Who hasn’t heard that dog is man’s best friend? One of my best buddies is my dog Frisco, who is shown in this picture. What you can see are our deep stares into each other’s eyes. What you can’t see is what is going on chemically. Oxytocin, often known as the ‘love hormone’, is a peptide that is strongly implicated in many important social and nurturing behaviors. Most notably it is present between mothers and their infants. Moreover, this same chemical could explain our affiliation towards other species. For example, it has been shown that playing with dogs increases oxytocin levels in their owners. Clearly, there is a biological drive behind our fondness for our canine friends. Is this feeling chemically reciprocated?
Nagasawa et al. sought to answer this question and delve deeper into the unique kinship between dogs and humans. Experimenters first set up sessions in which owners were free to gaze at, touch, and talk to their dogs. Oxytocin levels were monitored before and after these sessions for both species. Interestingly, in sessions with a high amount of dog-owner gazing, oxytocin levels increased not only in human owners but in dogs as well! To test the specificity of this connection, ‘gazing’ behavior and oxytocin levels were also monitored in human-raised wolves and their owners. In contrast to our furry friends, wolves rarely gazed at their owners and oxytocin levels remained relatively unchanged. Despite the strong genetic similarity between wolves and dogs, they do not exhibit the same chemical excretions when exposed to humans. These results suggest the domestication of dogs may have influenced their evolutionary development, particularly with respect to gaze communication and oxytocin-mediated interspecies bonding.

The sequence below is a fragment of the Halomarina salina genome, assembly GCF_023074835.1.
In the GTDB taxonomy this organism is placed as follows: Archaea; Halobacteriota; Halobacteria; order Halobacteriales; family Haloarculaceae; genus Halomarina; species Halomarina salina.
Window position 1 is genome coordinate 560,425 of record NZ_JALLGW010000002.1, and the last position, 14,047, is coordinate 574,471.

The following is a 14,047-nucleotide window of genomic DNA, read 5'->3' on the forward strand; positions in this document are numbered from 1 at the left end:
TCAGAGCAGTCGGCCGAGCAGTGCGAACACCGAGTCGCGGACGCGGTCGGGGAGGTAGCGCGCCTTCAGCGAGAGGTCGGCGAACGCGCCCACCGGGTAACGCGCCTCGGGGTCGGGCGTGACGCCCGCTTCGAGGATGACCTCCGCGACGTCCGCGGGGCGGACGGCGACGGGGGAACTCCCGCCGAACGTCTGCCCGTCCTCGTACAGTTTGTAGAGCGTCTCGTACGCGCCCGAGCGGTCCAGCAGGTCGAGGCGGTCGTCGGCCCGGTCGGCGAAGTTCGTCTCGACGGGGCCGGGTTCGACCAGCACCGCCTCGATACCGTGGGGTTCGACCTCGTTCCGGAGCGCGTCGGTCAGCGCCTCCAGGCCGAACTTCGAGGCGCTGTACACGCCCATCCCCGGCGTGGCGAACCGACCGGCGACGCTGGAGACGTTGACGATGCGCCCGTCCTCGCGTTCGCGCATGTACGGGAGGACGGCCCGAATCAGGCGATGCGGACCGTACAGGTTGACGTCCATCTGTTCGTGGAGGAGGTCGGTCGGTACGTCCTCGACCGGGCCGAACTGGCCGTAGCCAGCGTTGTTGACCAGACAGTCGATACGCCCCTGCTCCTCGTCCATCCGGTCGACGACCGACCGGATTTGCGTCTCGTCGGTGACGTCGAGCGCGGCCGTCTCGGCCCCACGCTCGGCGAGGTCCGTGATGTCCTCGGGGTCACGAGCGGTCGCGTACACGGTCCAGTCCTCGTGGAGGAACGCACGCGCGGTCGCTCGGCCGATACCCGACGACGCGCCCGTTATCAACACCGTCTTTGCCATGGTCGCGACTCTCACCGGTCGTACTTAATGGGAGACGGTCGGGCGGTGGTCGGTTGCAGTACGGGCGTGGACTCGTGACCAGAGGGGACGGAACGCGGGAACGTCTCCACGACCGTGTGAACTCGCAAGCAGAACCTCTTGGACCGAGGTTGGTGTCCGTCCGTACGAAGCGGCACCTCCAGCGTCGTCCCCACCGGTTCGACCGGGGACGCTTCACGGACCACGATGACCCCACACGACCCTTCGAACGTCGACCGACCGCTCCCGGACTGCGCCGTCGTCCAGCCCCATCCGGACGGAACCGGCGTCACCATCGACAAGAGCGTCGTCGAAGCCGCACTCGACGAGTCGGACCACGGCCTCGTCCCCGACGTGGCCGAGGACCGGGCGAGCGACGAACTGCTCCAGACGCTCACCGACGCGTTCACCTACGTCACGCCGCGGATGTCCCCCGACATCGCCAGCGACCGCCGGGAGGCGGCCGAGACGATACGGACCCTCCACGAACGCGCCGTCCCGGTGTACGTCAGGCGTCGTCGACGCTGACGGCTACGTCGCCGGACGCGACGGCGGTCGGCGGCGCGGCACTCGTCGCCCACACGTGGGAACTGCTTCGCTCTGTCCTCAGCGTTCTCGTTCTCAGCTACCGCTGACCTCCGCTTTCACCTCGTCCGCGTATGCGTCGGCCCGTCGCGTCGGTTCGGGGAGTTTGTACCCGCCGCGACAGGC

Researchers also found that the chemical and behavioral reciprocity between humans and dogs could be hijacked. Nasal oxytocin administration increased the duration of dog’s gazing at owners in female (but not male) dogs, which correspondingly led to an increased oxytocin levels in both species. Fascinatingly, oxytocin administration did not increase urinary oxytocin levels in dogs when interaction with their owners was limited. This suggests that mutual oxytocin secretion is crucial for the affiliation between dogs and humans.
Any dog owner is no stranger to the strong protective feelings we feel for our pooches. Indeed, the same chemical that facilitates mother-infant bonding is elevated in humans during interactions with their dogs. These results suggest that this feeling is chemically reciprocated, giving a heartwarming and scientific backbone to the maxim that dogs are truly man’s best friend.
Peer edited by Sumiyah Enayet.